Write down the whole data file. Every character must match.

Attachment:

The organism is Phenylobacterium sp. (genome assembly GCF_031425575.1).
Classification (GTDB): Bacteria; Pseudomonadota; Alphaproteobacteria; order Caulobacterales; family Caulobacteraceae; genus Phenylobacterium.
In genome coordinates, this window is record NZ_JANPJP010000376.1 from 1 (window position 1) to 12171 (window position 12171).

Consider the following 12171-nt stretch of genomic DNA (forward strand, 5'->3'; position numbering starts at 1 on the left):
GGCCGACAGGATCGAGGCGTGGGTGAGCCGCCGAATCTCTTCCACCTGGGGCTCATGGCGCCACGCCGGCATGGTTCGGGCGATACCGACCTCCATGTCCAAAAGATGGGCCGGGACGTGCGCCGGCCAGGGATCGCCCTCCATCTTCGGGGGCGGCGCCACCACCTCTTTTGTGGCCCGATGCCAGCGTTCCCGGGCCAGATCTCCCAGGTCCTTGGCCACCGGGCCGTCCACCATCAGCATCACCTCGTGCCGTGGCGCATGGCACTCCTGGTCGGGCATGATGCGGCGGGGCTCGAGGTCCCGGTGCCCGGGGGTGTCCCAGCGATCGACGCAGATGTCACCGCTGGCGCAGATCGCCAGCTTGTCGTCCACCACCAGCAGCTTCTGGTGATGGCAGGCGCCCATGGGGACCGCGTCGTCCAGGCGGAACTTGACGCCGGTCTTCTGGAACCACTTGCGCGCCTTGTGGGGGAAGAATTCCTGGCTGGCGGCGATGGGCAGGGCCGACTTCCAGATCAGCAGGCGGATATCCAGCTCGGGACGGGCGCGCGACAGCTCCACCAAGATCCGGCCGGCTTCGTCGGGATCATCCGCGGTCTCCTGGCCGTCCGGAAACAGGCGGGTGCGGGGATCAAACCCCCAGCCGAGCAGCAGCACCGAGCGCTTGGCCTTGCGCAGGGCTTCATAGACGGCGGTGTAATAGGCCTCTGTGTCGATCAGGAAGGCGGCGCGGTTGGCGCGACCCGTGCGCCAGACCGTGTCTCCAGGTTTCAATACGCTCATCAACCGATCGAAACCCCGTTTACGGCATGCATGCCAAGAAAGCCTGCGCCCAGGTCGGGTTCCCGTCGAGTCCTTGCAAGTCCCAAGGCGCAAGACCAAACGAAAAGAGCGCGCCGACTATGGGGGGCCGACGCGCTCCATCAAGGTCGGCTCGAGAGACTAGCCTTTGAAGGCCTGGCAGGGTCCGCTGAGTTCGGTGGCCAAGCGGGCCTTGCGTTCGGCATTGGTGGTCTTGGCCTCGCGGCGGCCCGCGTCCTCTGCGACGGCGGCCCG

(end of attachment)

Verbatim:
The organism is Phenylobacterium sp. (genome assembly GCF_031425575.1).
Classification (GTDB): Bacteria; Pseudomonadota; Alphaproteobacteria; order Caulobacterales; family Caulobacteraceae; genus Phenylobacterium.
In genome coordinates, this window is record NZ_JANPJP010000376.1 from 1 (window position 1) to 12171 (window position 12171).

Consider the following 12171-nt stretch of genomic DNA (forward strand, 5'->3'; position numbering starts at 1 on the left):
GGCCGACAGGATCGAGGCGTGGGTGAGCCGCCGAATCTCTTCCACCTGGGGCTCATGGCGCCACGCCGGCATGGTTCGGGCGATACCGACCTCCATGTCCAAAAGATGGGCCGGGACGTGCGCCGGCCAGGGATCGCCCTCCATCTTCGGGGGCGGCGCCACCACCTCTTTTGTGGCCCGATGCCAGCGTTCCCGGGCCAGATCTCCCAGGTCCTTGGCCACCGGGCCGTCCACCATCAGCATCACCTCGTGCCGTGGCGCATGGCACTCCTGGTCGGGCATGATGCGGCGGGGCTCGAGGTCCCGGTGCCCGGGGGTGTCCCAGCGATCGACGCAGATGTCACCGCTGGCGCAGATCGCCAGCTTGTCGTCCACCACCAGCAGCTTCTGGTGATGGCAGGCGCCCATGGGGACCGCGTCGTCCAGGCGGAACTTGACGCCGGTCTTCTGGAACCACTTGCGCGCCTTGTGGGGGAAGAATTCCTGGCTGGCGGCGATGGGCAGGGCCGACTTCCAGATCAGCAGGCGGATATCCAGCTCGGGACGGGCGCGCGACAGCTCCACCAAGATCCGGCCGGCTTCGTCGGGATCATCCGCGGTCTCCTGGCCGTCCGGAAACAGGCGGGTGCGGGGATCAAACCCCCAGCCGAGCAGCAGCACCGAGCGCTTGGCCTTGCGCAGGGCTTCATAGACGGCGGTGTAATAGGCCTCTGTGTCGATCAGGAAGGCGGCGCGGTTGGCGCGACCCGTGCGCCAGACCGTGTCTCCAGGTTTCAATACGCTCATCAACCGATCGAAACCCCGTTTACGGCATGCATGCCAAGAAAGCCTGCGCCCAGGTCGGGTTCCCGTCGAGTCCTTGCAAGTCCCAAGGCGCAAGACCAAACGAAAAGAGCGCGCCGACTATGGGGGGCCGACGCGCTCCATCAAGGTCGGCTCGAGAGACTAGCCTTTGAAGGCCTGGCAGGGTCCGCTGAGTTCGGTGGCCAAGCGGGCCTTGCGTTCGGCATTGGTGGTCTTGGCCTCGCGGCGGCCCGCGTCCTCTGCGACGGCGGCCCG